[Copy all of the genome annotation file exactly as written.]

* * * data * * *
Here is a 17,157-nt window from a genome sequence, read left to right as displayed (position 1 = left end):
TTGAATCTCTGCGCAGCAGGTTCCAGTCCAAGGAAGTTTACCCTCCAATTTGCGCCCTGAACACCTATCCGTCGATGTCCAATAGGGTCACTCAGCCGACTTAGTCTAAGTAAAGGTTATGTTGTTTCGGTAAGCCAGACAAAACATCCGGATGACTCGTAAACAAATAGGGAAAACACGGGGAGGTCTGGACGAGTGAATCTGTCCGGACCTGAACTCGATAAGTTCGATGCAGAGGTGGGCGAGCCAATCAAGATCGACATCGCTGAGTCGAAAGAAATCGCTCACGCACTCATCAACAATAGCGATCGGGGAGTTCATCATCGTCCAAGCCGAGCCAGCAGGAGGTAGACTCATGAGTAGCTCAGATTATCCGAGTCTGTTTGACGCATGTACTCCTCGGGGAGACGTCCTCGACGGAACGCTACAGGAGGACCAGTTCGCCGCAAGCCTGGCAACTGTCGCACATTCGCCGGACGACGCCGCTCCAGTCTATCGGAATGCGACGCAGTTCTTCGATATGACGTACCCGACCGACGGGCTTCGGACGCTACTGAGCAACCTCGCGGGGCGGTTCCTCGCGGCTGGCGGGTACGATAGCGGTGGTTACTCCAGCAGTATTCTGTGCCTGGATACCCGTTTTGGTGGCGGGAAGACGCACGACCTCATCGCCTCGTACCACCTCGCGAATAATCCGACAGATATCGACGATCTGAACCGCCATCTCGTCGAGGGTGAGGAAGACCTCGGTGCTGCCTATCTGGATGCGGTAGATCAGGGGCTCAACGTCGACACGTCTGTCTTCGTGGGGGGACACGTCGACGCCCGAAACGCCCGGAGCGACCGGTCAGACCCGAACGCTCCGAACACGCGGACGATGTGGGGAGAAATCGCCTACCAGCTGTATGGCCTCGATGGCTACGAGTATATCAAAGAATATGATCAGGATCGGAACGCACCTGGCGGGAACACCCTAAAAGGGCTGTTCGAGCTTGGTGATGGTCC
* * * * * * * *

Here is a 17,157-nt window from a genome sequence, read left to right as displayed (position 1 = left end):
TTGAATCTCTGCGCAGCAGGTTCCAGTCCAAGGAAGTTTACCCTCCAATTTGCGCCCTGAACACCTATCCGTCGATGTCCAATAGGGTCACTCAGCCGACTTAGTCTAAGTAAAGGTTATGTTGTTTCGGTAAGCCAGACAAAACATCCGGATGACTCGTAAACAAATAGGGAAAACACGGGGAGGTCTGGACGAGTGAATCTGTCCGGACCTGAACTCGATAAGTTCGATGCAGAGGTGGGCGAGCCAATCAAGATCGACATCGCTGAGTCGAAAGAAATCGCTCACGCACTCATCAACAATAGCGATCGGGGAGTTCATCATCGTCCAAGCCGAGCCAGCAGGAGGTAGACTCATGAGTAGCTCAGATTATCCGAGTCTGTTTGACGCATGTACTCCTCGGGGAGACGTCCTCGACGGAACGCTACAGGAGGACCAGTTCGCCGCAAGCCTGGCAACTGTCGCACATTCGCCGGACGACGCCGCTCCAGTCTATCGGAATGCGACGCAGTTCTTCGATATGACGTACCCGACCGACGGGCTTCGGACGCTACTGAGCAACCTCGCGGGGCGGTTCCTCGCGGCTGGCGGGTACGATAGCGGTGGTTACTCCAGCAGTATTCTGTGCCTGGATACCCGTTTTGGTGGCGGGAAGACGCACGACCTCATCGCCTCGTACCACCTCGCGAATAATCCGACAGATATCGACGATCTGAACCGCCATCTCGTCGAGGGTGAGGAAGACCTCGGTGCTGCCTATCTGGATGCGGTAGATCAGGGGCTCAACGTCGACACGTCTGTCTTCGTGGGGGGACACGTCGACGCCCGAAACGCCCGGAGCGACCGGTCAGACCCGAACGCTCCGAACACGCGGACGATGTGGGGAGAAATCGCCTACCAGCTGTATGGCCTCGATGGCTACGAGTATATCAAAGAATATGATCAGGATCGGAACGCACCTGGCGGGAACACCCTAAAAGGGCTGTTCGAGCTTGGTGATGGTCC